If you’re in Tennessee, you’ve no doubt heard about Proposition 1, but maybe you don’t know what the amendment entails, or how exactly it would affect you.
Here is the text of the amendment:
The historical institution and legal contract solemnizing the relationship of one man and one woman shall be the only legally recognized marital contract in this state. Any policy or law or judicial interpretation, purporting to define marriage as anything other than the historical institution and legal contract between one man and one woman, is contrary to the public policy of this state and shall be void and unenforceable in Tennessee. If another state or foreign jurisdiction issues a license for persons to marry and if such marriage is prohibited in this state by the provisions of this section, then the marriage shall be void and unenforceable in this state.
If you are heterosexual, this amendment will not directly affect you or limit your rights in any way. However, if you are a bisexual or homosexual person living in Tennessee, this amendment severely limits your rights. Marriage secures more than 1,000 rights for couples.
Terry Frank has written a pro-prop-1 post at her blog, and the core of her argument seems to be that marriage is primarily about having and raising children. Naturally, I take issue with this logic, and responded in a comment, saying:
As a bisexual, non-religious woman in a child-free-by-choice marriage with a man, I obviously find significant fault with this logic and this defense of policy, but the strongest five are these:
1) The idea that marriage must be defined around the bearing of children, thereby invalidating childless and child-free couples, including those who are physically unable to reproduce, those who are past child-bearing age, those who choose not to have children for health reasons, financial reasons, or any of dozens of other sound reasons.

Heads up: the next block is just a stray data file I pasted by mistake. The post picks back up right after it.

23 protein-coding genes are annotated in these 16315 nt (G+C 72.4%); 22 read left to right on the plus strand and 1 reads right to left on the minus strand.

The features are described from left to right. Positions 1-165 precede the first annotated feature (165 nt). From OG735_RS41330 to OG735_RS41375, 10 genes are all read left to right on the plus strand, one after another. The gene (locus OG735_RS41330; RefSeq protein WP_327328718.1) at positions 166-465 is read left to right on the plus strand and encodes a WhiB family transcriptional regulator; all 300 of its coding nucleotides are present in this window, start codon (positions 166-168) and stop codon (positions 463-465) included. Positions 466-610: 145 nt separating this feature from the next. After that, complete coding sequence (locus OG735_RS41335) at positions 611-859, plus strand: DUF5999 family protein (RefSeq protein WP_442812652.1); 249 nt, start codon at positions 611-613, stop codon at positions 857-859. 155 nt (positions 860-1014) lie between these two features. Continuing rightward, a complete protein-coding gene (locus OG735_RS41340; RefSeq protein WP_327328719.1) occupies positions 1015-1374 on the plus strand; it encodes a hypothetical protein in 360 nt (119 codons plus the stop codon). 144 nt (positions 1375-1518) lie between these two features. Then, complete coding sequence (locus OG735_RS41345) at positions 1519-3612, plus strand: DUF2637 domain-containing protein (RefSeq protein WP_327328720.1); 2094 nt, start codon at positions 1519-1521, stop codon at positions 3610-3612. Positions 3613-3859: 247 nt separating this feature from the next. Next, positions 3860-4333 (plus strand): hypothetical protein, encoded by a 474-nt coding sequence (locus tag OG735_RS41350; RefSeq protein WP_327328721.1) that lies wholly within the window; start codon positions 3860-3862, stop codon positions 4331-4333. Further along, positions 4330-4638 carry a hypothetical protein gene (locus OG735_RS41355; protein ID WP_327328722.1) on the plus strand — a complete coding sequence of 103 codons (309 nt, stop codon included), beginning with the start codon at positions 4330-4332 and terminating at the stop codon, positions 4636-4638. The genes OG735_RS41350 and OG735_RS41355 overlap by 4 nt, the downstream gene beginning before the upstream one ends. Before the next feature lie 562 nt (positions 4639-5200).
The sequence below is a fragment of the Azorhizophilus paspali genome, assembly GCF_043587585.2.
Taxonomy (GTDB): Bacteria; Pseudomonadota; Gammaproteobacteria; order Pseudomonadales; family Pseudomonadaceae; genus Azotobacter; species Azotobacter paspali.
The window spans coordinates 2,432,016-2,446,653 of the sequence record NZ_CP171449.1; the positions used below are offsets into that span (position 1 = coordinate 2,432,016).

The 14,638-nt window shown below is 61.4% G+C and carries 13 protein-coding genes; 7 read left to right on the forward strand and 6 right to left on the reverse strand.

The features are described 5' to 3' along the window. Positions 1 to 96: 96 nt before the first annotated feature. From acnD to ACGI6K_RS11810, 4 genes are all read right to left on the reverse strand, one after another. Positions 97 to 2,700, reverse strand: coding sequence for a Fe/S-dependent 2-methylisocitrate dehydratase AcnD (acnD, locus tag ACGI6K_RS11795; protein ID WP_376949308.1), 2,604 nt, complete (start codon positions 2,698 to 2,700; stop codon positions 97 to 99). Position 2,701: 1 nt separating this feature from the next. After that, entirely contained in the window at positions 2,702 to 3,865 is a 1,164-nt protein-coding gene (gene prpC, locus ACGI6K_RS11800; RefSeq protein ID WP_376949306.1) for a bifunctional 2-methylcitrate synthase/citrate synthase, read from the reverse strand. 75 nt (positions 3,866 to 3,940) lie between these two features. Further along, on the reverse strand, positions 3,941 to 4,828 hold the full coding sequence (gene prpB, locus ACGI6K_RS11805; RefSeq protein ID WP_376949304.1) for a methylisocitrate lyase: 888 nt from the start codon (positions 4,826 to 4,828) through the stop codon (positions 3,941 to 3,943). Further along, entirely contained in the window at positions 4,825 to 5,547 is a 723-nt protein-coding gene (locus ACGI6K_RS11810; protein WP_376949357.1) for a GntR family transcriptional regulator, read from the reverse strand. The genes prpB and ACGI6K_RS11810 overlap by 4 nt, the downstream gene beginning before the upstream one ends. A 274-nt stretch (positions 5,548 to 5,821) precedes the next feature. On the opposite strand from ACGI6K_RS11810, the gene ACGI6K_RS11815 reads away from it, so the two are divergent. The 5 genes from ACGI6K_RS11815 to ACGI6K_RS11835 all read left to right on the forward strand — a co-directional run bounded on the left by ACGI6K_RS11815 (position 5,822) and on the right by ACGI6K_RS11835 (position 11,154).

2) The idea that same-sex couples are somehow less valid than mixed-sex couples, and less deserving of social support and the myriad legal protections well above and beyond relevance to parenting that marriage affords couples.
3) The idea that religion should enter into a policy definition of marriage in a nation whose concept of government is predicated on separation of church and state.
4) The idea that children should be borne to provide care to their aging parents, rather than supporting real social services that provide care for aging people regardless of their parental status.
5) The idea that same-sex couples that choose to raise children (by adoption, from previous relationships, through artificial insemination, or any other means), and more importantly, the idea that their children are somehow not deserving of the rights, protections, and opportunities afforded by marriage.
Do you oppose Prop 1? Please, please, please: make sure you vote.
Edited to add: My comments on Terry’s blog begin quite a ways down the page, in case you’re interested in reading them in context.